Cave Rock "proposed action" delayed until 1999
The U.S. Forest Service’s proposed action concerning the future of Cave Rock has been postponed.
While the forest service’s Lake Tahoe Basin Management Unit had indicated its proposed action would be ready in August, officials said Monday that it may be January 1999 before the action.
Linda Massey of the Lake Tahoe Basin Management Unit said postponement of the action is because of several reasons, mainly because of current “internal difficulties” the Washoe Tribe currently faces. U.S. Forest Service Supervisor Juan Palma also stated it was not a good time for the tribe to deal with the issue.
Also, Massey said more information still needs to be gathered by the forest service regarding how the wide variety of government agencies involved in the area will be affected by the action.
Cave Rock – an ancient volcanic rock formation on the East Shore – has become an issue of controversy involving rock climbers and the Washoe Tribe of Nevada and California. While the Washoe Tribe sees the area as a powerful spiritual place, rock climbers enjoy the variety of difficult climbing routes it offers.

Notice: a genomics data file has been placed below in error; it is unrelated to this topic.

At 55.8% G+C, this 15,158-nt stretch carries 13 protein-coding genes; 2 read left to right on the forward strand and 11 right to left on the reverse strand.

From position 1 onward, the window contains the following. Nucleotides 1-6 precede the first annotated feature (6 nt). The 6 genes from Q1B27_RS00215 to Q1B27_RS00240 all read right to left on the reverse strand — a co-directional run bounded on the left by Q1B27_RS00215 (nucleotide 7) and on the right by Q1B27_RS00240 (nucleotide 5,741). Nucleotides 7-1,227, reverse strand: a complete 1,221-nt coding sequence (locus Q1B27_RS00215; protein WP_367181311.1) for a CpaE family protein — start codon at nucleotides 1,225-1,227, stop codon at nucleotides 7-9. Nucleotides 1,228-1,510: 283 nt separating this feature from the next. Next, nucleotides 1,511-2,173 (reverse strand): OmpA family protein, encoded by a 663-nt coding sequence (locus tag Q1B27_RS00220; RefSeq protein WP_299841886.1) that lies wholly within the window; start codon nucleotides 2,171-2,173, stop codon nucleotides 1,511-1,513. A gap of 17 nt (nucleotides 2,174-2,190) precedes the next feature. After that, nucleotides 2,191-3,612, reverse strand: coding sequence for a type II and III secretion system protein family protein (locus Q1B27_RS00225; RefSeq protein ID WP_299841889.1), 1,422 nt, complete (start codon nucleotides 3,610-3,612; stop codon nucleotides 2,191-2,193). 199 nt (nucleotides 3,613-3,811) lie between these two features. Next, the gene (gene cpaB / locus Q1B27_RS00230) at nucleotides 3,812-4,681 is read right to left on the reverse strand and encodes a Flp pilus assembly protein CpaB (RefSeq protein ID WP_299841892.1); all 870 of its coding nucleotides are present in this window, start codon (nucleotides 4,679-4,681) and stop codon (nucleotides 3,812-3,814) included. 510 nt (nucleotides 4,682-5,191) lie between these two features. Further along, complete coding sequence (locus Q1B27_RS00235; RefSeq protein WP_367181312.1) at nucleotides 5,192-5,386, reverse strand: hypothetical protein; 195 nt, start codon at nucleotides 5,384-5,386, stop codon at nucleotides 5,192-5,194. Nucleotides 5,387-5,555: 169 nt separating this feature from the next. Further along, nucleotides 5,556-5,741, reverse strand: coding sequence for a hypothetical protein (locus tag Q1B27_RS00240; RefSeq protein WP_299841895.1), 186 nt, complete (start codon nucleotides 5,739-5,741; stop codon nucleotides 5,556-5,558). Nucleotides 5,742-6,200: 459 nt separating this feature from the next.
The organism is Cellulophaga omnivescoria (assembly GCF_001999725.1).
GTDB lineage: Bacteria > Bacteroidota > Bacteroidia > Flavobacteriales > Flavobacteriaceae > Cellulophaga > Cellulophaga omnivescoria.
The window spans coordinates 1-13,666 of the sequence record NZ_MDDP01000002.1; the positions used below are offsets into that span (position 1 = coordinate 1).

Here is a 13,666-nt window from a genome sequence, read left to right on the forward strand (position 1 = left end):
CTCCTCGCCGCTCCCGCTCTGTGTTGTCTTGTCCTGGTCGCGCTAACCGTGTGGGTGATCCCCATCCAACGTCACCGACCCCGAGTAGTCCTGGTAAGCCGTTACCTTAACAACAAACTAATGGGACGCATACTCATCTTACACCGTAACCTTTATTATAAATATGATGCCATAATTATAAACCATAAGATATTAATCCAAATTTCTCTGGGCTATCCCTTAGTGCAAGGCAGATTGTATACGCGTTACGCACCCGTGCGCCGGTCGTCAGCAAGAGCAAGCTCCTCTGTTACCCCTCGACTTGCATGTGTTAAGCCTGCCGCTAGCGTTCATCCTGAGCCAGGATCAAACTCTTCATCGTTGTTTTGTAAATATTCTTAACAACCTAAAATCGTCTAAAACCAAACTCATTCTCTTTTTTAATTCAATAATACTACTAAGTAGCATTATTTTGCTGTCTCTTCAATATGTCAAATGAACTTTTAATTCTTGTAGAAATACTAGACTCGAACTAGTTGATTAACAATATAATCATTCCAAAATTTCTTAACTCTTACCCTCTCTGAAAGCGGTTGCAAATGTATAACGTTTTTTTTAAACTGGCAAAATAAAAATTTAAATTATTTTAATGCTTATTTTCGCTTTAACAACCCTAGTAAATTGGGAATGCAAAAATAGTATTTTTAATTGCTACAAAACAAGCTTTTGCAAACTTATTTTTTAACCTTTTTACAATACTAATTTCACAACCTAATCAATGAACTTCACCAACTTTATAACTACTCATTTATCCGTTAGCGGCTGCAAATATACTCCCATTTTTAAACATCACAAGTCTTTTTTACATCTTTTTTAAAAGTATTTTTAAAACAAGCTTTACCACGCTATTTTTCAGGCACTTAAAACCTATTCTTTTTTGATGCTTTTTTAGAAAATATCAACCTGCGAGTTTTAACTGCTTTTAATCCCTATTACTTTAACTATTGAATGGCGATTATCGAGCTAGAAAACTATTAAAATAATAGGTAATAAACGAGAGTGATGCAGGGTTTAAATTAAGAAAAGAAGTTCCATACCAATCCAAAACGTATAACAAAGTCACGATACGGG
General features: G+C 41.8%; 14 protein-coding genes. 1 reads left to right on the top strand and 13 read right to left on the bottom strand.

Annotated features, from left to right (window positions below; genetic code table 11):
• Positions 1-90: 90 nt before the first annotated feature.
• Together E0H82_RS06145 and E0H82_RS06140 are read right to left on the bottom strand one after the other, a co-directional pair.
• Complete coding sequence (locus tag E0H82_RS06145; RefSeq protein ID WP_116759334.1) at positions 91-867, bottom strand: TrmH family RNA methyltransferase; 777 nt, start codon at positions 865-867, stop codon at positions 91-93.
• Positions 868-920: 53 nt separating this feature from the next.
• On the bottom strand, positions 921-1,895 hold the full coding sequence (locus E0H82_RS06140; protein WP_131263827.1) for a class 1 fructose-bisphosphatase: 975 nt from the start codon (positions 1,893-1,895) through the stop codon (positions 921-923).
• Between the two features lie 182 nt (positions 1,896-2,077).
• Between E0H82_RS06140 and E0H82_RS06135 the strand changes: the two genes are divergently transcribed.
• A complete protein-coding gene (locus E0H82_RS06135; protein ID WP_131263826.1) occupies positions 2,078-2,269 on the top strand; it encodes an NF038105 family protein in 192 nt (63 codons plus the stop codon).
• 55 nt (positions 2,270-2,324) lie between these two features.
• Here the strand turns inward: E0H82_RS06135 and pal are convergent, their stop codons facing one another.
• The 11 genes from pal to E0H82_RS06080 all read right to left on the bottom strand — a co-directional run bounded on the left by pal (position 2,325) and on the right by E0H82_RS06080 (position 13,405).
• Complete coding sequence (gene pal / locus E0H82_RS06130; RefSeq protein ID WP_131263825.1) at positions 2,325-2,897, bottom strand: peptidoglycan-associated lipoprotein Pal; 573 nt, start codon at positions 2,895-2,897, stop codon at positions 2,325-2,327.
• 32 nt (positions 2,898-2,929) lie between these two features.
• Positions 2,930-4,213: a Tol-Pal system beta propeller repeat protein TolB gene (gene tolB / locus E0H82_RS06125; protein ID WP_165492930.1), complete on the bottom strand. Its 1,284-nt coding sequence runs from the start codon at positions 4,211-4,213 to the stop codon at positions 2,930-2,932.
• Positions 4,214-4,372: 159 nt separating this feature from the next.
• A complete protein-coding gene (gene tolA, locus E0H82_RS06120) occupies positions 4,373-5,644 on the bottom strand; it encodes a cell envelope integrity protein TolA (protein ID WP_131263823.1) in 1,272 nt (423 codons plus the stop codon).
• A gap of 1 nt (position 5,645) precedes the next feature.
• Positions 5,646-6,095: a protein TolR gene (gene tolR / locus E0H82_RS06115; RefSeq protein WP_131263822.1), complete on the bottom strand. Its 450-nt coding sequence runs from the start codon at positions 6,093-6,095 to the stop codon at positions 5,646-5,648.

In 1997, the U.S. Forest Service ordered all rock climbing at the site halted because of Cave Rock’s cultural significance to the Washoe. However, because of the outcry from rock climbers who threatened to file a lawsuit, the forest service lifted the ban. Climbing is permitted, but no new anchors can be set.
A series of workshops were held this year to gain input from both sides.
The proposed action will not be a final decision. It will open another public comment period.
“It’s a way of focusing the discussion in a more targeted way,” Massey said.
After the public comment period, the forest service will issue an environmental impact statement draft, which also will be followed by a public comment period.
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